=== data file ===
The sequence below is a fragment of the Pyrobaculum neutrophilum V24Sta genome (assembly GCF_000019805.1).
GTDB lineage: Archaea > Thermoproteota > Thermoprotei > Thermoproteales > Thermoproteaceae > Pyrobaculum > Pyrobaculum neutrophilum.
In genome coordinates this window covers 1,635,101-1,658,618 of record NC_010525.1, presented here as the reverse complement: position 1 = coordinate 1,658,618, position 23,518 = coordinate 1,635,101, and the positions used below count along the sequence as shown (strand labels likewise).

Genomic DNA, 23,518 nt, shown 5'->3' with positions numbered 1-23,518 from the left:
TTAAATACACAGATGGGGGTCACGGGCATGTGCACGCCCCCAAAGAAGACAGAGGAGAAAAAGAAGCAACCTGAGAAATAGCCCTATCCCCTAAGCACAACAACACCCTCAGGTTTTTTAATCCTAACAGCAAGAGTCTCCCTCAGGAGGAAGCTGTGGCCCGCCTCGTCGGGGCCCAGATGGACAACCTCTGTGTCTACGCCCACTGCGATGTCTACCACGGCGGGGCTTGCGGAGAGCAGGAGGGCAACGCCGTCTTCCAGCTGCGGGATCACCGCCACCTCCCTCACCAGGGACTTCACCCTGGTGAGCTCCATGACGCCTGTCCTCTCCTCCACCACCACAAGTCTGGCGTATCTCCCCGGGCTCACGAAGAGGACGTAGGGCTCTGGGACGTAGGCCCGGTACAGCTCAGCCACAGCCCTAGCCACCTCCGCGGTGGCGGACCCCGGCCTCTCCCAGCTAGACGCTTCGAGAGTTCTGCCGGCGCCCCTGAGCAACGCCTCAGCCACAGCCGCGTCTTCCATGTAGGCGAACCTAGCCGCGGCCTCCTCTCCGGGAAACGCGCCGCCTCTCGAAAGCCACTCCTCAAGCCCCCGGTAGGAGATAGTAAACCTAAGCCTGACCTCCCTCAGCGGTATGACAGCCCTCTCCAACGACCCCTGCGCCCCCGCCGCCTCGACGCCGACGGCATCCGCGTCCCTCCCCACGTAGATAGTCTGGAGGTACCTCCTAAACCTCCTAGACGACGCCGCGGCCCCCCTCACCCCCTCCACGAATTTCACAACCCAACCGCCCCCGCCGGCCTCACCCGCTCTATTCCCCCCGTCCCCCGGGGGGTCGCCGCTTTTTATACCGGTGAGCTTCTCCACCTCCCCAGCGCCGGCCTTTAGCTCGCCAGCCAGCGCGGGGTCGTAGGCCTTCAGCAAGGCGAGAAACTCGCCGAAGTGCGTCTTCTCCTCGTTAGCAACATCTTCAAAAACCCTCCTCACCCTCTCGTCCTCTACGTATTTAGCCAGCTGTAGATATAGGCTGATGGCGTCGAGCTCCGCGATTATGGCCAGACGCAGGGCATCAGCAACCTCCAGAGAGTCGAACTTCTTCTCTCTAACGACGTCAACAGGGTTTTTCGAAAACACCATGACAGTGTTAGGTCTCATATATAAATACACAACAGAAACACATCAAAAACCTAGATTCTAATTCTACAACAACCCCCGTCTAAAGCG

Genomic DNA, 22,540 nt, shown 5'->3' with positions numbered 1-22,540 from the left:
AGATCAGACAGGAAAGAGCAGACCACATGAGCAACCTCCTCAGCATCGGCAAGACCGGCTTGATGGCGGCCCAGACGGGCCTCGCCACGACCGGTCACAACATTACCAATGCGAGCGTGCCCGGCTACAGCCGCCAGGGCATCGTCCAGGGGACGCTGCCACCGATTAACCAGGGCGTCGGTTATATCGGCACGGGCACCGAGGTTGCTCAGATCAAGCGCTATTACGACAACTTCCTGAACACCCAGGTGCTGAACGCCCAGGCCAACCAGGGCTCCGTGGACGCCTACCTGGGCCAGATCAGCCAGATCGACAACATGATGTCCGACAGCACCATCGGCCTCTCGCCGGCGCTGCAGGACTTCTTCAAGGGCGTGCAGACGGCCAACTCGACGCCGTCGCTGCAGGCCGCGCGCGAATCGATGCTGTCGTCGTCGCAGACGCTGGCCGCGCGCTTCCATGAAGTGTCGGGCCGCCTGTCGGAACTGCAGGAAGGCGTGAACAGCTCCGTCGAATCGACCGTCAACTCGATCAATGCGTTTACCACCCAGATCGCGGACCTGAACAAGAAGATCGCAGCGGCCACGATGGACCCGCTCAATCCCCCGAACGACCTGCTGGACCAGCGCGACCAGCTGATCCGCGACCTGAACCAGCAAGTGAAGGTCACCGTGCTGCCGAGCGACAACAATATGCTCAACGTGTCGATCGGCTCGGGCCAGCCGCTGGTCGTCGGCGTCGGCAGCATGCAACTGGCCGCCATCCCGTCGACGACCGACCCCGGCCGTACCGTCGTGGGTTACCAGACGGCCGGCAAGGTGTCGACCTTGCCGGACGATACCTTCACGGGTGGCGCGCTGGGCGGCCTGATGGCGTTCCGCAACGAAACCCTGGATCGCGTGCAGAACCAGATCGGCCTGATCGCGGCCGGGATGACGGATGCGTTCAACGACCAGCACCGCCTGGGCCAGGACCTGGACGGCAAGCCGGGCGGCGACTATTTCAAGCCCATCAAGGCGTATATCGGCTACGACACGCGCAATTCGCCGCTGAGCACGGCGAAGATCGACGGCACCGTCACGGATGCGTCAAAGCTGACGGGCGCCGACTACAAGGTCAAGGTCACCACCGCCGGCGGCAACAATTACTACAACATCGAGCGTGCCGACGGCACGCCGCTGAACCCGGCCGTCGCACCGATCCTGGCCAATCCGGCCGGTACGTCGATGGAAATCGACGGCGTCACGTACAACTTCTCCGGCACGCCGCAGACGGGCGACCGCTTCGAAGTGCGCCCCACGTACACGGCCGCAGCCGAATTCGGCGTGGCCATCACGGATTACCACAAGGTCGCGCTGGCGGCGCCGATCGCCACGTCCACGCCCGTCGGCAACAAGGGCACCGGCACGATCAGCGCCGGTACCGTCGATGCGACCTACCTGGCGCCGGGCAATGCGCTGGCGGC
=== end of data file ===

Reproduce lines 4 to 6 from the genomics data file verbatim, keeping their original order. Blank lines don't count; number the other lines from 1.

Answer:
Genomic DNA, 23,518 nt, shown 5'->3' with positions numbered 1-23,518 from the left:
TTAAATACACAGATGGGGGTCACGGGCATGTGCACGCCCCCAAAGAAGACAGAGGAGAAAAAGAAGCAACCTGAGAAATAGCCCTATCCCCTAAGCACAACAACACCCTCAGGTTTTTTAATCCTAACAGCAAGAGTCTCCCTCAGGAGGAAGCTGTGGCCCGCCTCGTCGGGGCCCAGATGGACAACCTCTGTGTCTACGCCCACTGCGATGTCTACCACGGCGGGGCTTGCGGAGAGCAGGAGGGCAACGCCGTCTTCCAGCTGCGGGATCACCGCCACCTCCCTCACCAGGGACTTCACCCTGGTGAGCTCCATGACGCCTGTCCTCTCCTCCACCACCACAAGTCTGGCGTATCTCCCCGGGCTCACGAAGAGGACGTAGGGCTCTGGGACGTAGGCCCGGTACAGCTCAGCCACAGCCCTAGCCACCTCCGCGGTGGCGGACCCCGGCCTCTCCCAGCTAGACGCTTCGAGAGTTCTGCCGGCGCCCCTGAGCAACGCCTCAGCCACAGCCGCGTCTTCCATGTAGGCGAACCTAGCCGCGGCCTCCTCTCCGGGAAACGCGCCGCCTCTCGAAAGCCACTCCTCAAGCCCCCGGTAGGAGATAGTAAACCTAAGCCTGACCTCCCTCAGCGGTATGACAGCCCTCTCCAACGACCCCTGCGCCCCCGCCGCCTCGACGCCGACGGCATCCGCGTCCCTCCCCACGTAGATAGTCTGGAGGTACCTCCTAAACCTCCTAGACGACGCCGCGGCCCCCCTCACCCCCTCCACGAATTTCACAACCCAACCGCCCCCGCCGGCCTCACCCGCTCTATTCCCCCCGTCCCCCGGGGGGTCGCCGCTTTTTATACCGGTGAGCTTCTCCACCTCCCCAGCGCCGGCCTTTAGCTCGCCAGCCAGCGCGGGGTCGTAGGCCTTCAGCAAGGCGAGAAACTCGCCGAAGTGCGTCTTCTCCTCGTTAGCAACATCTTCAAAAACCCTCCTCACCCTCTCGTCCTCTACGTATTTAGCCAGCTGTAGATATAGGCTGATGGCGTCGAGCTCCGCGATTATGGCCAGACGCAGGGCATCAGCAACCTCCAGAGAGTCGAACTTCTTCTCTCTAACGACGTCAACAGGGTTTTTCGAAAACACCATGACAGTGTTAGGTCTCATATATAAATACACAACAGAAACACATCAAAAACCTAGATTCTAATTCTACAACAACCCCCGTCTAAAGCG

Genomic DNA, 22,540 nt, shown 5'->3' with positions numbered 1-22,540 from the left: